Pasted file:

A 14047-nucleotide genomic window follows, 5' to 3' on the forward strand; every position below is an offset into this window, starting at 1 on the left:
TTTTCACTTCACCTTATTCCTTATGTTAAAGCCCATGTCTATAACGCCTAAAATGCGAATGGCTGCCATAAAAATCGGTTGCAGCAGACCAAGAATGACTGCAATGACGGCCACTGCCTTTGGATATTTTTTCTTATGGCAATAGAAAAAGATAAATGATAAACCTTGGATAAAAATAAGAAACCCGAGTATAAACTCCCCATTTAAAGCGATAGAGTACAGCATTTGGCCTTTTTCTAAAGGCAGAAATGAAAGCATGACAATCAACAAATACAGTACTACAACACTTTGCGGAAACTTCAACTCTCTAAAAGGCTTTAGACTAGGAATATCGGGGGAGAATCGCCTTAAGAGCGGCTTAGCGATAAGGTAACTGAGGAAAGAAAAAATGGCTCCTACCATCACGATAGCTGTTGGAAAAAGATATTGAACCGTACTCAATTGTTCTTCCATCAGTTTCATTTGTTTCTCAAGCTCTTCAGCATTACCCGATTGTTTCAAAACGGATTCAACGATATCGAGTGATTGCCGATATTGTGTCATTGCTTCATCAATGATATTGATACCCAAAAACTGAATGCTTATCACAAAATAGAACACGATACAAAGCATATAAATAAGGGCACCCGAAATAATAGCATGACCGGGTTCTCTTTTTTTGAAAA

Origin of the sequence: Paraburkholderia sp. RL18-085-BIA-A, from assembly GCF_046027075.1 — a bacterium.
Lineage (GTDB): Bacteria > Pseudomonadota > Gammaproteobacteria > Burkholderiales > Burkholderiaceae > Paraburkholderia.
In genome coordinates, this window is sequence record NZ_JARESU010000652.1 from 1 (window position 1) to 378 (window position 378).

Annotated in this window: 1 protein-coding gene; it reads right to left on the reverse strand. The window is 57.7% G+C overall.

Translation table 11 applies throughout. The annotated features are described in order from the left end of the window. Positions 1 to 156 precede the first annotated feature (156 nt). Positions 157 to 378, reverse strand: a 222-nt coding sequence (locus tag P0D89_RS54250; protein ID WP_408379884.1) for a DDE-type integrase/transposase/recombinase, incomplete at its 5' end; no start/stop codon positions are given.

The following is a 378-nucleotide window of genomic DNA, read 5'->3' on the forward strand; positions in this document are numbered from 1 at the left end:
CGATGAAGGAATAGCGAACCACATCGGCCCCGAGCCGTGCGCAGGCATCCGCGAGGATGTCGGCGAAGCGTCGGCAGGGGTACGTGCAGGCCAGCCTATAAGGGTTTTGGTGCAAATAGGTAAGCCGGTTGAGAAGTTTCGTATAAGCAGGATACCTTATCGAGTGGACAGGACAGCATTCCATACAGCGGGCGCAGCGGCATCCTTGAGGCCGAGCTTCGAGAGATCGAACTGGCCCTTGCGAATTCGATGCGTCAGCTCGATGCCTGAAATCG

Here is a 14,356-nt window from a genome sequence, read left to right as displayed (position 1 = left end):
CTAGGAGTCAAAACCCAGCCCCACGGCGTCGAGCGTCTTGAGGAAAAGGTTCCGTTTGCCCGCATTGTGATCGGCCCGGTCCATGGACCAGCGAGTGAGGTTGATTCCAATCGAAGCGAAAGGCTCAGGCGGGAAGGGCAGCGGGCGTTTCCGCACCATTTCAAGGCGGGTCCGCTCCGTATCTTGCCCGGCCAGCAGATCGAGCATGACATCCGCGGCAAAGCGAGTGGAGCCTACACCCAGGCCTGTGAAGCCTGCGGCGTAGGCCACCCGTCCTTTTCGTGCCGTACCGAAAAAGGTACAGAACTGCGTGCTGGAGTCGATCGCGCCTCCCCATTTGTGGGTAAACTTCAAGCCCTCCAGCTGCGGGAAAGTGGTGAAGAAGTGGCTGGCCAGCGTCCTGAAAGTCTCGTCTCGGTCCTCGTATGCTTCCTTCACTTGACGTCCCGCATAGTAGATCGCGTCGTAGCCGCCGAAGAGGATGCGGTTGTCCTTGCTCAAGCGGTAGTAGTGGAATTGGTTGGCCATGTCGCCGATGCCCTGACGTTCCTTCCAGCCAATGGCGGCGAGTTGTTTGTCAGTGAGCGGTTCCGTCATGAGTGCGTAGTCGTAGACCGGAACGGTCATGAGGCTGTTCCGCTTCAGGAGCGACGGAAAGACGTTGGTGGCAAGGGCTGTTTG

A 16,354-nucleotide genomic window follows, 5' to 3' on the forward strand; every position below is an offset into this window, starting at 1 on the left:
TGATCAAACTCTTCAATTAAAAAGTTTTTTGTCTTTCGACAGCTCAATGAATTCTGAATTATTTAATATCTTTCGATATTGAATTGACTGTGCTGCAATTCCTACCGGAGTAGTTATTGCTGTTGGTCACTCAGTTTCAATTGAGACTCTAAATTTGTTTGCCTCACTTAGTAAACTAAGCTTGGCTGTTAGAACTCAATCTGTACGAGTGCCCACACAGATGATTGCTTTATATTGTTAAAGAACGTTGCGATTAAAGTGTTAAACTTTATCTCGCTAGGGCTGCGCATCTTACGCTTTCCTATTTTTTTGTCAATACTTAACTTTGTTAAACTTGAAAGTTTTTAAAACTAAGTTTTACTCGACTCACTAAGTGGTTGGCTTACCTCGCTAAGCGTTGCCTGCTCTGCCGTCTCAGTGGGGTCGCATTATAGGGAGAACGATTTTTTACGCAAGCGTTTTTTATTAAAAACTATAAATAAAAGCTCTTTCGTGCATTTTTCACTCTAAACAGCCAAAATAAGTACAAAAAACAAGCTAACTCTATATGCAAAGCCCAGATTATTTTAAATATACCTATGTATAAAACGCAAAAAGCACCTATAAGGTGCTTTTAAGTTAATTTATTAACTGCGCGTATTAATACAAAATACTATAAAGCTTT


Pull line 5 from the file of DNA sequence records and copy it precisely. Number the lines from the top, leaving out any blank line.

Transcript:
In genome coordinates, this window is sequence record NZ_JARESU010000652.1 from 1 (window position 1) to 378 (window position 378).